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Pirate policies. Are government funded artists willing to give up their rights to the work? [With poll]

By johnboy 19 September 2012 47

While the pirate campaign launch is still to happen down at Lake Burley Griffin the pirates have released a slew of policies.

Most of it is unlikely to get much argument but my god check this out:

The Pirate Party will seek to ensure that a proportion of Arts ACT grants are awarded
to artists who adopt creative commons licensing.

Forcing artists to give up the rights to their work in exchange for public funding?

Creative Commons licensing of Government funded art

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And because it is talk like a pirate day:

alestorm


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47 Responses to
Pirate policies. Are government funded artists willing to give up their rights to the work? [With poll]
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p1 12:36 pm 21 Sep 12

milkman said :

b) get a day job and do your art when you aren’t working

As someone who like to do “artistic” things, but who has very (very very) little natural talent, this has been, and I suspect always will be the only option for me (well, (d) might be an option if I win lotto….).

ppt1ne 11:05 am 21 Sep 12

Any artist (or craftsmen or whatever) who has a problem exposing their creations for free needs to get the business out of their art, IMO.

As a composer and musician, I get enough of a reward having an audience at all.

Therefore, when the art was produced with a grant, and automatically given such a huge audience, anyone who objects to creative commons for taxpayer-funded work needs to git out (let someone more worthy take their place).

milkman 6:45 am 21 Sep 12

poetix said :

milkman said :

Bottom line, if you want to be an artist, either:
a) be good enough to support yourself from people buying your stuff
b) get a day job and do your art when you aren’t working
c) get a grant from someone (e.g. govt) and accept the terms that come with it
d) be a rich bugger who doesn’t need to work anyway

Lots of options!

Or (e) marry well. (Said she, just back from her launch.)
But I do think there should be specific consultation with artists/writers on this.

Indeed. Artists should feel free to add (f) and (g), just don’t expect a free ride from me.

poetix 9:19 pm 20 Sep 12

milkman said :

Bottom line, if you want to be an artist, either:
a) be good enough to support yourself from people buying your stuff
b) get a day job and do your art when you aren’t working
c) get a grant from someone (e.g. govt) and accept the terms that come with it
d) be a rich bugger who doesn’t need to work anyway

Lots of options!

Or (e) marry well. (Said she, just back from her launch.)
But I do think there should be specific consultation with artists/writers on this.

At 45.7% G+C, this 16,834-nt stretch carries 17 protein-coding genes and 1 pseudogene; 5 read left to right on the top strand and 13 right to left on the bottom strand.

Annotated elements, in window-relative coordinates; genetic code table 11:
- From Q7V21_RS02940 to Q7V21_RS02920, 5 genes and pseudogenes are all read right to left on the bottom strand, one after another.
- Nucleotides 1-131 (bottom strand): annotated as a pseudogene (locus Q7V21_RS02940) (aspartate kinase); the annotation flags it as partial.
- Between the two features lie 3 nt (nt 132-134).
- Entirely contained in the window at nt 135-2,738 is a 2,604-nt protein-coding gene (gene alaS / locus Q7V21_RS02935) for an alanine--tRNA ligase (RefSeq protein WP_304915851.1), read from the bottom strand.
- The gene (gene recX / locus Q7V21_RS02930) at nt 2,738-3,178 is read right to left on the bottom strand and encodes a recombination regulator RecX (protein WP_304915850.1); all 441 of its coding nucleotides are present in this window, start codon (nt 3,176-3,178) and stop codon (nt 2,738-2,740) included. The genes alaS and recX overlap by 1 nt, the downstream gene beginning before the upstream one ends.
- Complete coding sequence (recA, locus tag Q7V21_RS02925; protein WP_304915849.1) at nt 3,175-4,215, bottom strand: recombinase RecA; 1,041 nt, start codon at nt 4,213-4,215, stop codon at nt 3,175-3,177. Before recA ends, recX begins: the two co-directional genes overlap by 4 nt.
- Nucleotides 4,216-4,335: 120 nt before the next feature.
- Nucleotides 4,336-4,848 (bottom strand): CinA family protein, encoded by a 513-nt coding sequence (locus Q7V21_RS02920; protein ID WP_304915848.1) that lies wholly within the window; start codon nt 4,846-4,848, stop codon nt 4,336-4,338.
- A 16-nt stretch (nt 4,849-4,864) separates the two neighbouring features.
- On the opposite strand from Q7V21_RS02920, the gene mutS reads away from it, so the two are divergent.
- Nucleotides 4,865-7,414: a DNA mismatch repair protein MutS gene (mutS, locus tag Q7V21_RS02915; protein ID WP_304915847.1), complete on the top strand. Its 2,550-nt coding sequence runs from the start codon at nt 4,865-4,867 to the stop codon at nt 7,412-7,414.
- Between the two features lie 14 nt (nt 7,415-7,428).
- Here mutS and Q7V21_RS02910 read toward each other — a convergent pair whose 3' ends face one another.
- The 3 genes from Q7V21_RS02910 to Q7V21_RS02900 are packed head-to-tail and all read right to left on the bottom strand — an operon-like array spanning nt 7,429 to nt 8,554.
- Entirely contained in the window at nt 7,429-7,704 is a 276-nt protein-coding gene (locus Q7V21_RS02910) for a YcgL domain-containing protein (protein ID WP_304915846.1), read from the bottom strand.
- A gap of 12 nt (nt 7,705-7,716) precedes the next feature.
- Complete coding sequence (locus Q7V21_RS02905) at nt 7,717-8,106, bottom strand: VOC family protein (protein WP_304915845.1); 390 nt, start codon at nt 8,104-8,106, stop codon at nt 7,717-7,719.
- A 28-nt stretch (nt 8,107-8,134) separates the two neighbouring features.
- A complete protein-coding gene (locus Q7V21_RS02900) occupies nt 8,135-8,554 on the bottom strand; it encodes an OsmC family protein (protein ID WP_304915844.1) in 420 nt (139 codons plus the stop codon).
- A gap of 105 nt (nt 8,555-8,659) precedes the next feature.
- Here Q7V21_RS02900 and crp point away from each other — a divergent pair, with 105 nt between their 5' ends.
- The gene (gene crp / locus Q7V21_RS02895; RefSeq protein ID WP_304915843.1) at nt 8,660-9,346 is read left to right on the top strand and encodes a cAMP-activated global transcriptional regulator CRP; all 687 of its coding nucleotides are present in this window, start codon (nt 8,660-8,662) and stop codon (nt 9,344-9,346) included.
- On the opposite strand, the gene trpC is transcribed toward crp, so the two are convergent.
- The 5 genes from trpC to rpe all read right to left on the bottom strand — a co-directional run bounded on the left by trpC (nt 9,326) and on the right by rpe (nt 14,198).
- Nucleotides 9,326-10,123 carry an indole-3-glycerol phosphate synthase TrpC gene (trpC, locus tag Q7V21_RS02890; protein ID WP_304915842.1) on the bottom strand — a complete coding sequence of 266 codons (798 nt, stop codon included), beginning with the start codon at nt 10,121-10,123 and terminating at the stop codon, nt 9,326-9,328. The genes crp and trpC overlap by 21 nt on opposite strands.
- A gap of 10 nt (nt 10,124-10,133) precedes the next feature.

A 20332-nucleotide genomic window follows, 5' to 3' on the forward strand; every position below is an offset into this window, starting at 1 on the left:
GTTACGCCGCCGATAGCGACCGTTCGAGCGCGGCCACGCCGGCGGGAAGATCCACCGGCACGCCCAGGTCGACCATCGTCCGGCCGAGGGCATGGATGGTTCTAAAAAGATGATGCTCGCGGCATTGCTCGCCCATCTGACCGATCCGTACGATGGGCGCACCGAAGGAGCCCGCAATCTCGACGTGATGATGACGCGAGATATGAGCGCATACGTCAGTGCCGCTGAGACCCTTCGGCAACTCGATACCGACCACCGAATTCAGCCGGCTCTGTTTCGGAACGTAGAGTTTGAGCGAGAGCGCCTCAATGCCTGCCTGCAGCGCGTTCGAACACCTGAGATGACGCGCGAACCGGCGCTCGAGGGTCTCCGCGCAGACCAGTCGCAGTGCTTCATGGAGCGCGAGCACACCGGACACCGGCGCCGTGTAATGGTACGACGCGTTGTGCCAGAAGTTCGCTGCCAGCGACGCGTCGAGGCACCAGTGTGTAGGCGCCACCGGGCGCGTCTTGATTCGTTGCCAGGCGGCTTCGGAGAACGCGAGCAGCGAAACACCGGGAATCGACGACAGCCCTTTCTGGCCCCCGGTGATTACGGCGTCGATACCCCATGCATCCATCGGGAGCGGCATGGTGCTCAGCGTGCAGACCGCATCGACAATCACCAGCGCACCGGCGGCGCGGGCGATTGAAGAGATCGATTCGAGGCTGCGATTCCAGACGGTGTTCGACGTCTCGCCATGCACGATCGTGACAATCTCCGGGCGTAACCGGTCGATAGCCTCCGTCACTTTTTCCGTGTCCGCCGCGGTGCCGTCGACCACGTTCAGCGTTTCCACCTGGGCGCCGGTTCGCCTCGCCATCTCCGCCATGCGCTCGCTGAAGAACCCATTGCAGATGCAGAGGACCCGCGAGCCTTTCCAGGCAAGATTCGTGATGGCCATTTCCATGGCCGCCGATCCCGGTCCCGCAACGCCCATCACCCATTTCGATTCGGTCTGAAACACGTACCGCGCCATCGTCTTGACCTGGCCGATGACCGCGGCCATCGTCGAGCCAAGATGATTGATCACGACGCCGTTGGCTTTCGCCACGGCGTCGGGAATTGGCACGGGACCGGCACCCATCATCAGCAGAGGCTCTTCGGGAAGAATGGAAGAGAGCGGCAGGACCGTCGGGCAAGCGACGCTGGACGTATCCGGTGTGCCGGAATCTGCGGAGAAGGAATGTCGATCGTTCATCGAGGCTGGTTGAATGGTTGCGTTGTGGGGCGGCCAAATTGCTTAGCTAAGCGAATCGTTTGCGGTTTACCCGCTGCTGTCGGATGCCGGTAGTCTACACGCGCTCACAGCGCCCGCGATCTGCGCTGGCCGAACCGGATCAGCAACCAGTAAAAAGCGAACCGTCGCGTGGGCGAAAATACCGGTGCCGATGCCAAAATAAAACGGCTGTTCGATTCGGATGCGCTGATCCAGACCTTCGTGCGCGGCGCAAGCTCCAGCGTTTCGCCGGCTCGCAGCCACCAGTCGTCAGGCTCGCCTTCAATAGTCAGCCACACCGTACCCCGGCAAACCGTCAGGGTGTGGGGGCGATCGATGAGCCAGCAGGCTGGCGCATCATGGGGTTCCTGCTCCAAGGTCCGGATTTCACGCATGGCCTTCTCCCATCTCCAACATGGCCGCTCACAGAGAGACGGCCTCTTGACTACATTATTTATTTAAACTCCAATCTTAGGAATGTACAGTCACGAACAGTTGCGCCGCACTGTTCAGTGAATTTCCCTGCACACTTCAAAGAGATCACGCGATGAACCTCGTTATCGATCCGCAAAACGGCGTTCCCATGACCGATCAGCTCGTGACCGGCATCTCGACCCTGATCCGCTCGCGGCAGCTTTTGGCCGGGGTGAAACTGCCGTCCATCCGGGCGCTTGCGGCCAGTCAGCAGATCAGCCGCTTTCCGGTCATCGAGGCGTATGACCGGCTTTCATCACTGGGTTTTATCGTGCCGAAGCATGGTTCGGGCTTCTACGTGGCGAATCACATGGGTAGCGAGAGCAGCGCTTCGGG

milkman 7:46 pm 20 Sep 12

Bottom line, if you want to be an artist, either:
a) be good enough to support yourself from people buying your stuff
b) get a day job and do your art when you aren’t working
c) get a grant from someone (e.g. govt) and accept the terms that come with it
d) be a rich bugger who doesn’t need to work anyway

Lots of options!

Comic_and_Gamer_Nerd 5:48 pm 20 Sep 12

c_c said :

Comic_and_Gamer_Nerd said :

C_C, It doesn’t seem like you know much about how the interwebs work. If something is in data form, there is no way to stop it being passed around.

Nor was their any way to prevent CDs, DVDs, video cassettes, 8-tracks, vinyls, cassettes, silver-halide prints, books, newspapers etc… being passed around and copied.

You’d have to be more than a little silly to think the internet was the first medium to permit both the sharing of and theft of intellectual property.

Comic_and_Gamer_Nerd said :

If a artist is being funded by my taxes, I should have legal acces to anything that comes of it.

No doubt the tax I pay is going to you in some form: Family Tax Benefit, Education Rebate. So I’m going to drop by your hours and pick up the laptop and school uniforms I helped pay for.

I’m going to try the same logic on my doctor next time. If my taxes helped pay for his medical degree (and by today’s figures the taxpayer contributes around $20,000 per semester course for a medical student, so easily $160,000 a year for their degree), then I should be able to see him for free. He already drives an Audi so he won’t be put out if I do.

And how will that access work for a physical, one of a kind piece if every taxpayer has legal access to it? Sculptures, oil on canvas, how exactly will we divide the ownership over that between all 23m taxpayers.
I know, we can require that it be put on display… wait, that’s already part of the grants process.

This is such Mickey Mouse logic its pathetic.

Difference being is that I’m not making money from the government. I’m not being paid by the government to earn a income.

Truthiness 4:27 pm 20 Sep 12

I am unsure how continued ad hominim attacks are contributing to this discussion.

The decision to engage with the dominant economic paradigm is one which is forced upon us all, I ultimately decided that my capacity to effect change for myself and the community was greater in my present position than in my previous positions. I would have thought it abundantly clear my primary motivation is not monetary.

Now, if we are sufficiently done dissecting my character, could we turn to the discussion at hand?

Open source provides us with a tool belt we can all use for free at any time. some folk use it to make money, some folk use it to avoid using money, some folk just play around with it. Whatever they use it for, the important thing is that it is there for all of us to use however we want. Increasing the size of our tool belt is a great idea, and if we keep adding to it, maybe one day we won’t all need to buy so many tools.

Thumper 3:03 pm 20 Sep 12

I might have made millions if I had submitted to the art markets sickening self promotional commercial wank

So you sacrificed possible millions from your art to be an EL2 in the public service, something that you constantly criticise.

Truthiness 2:13 pm 20 Sep 12

Relative success was enough to support myself just fine, but it became apparent to me that the entire artistic landscape has changed, and I had to adapt.

Widespread technology has enabled every man and his dog to be a prolific artist, and all of those works are available for free. That is a nearly impossible market to compete in, and the very act of competition is often antithetical to artistic intent.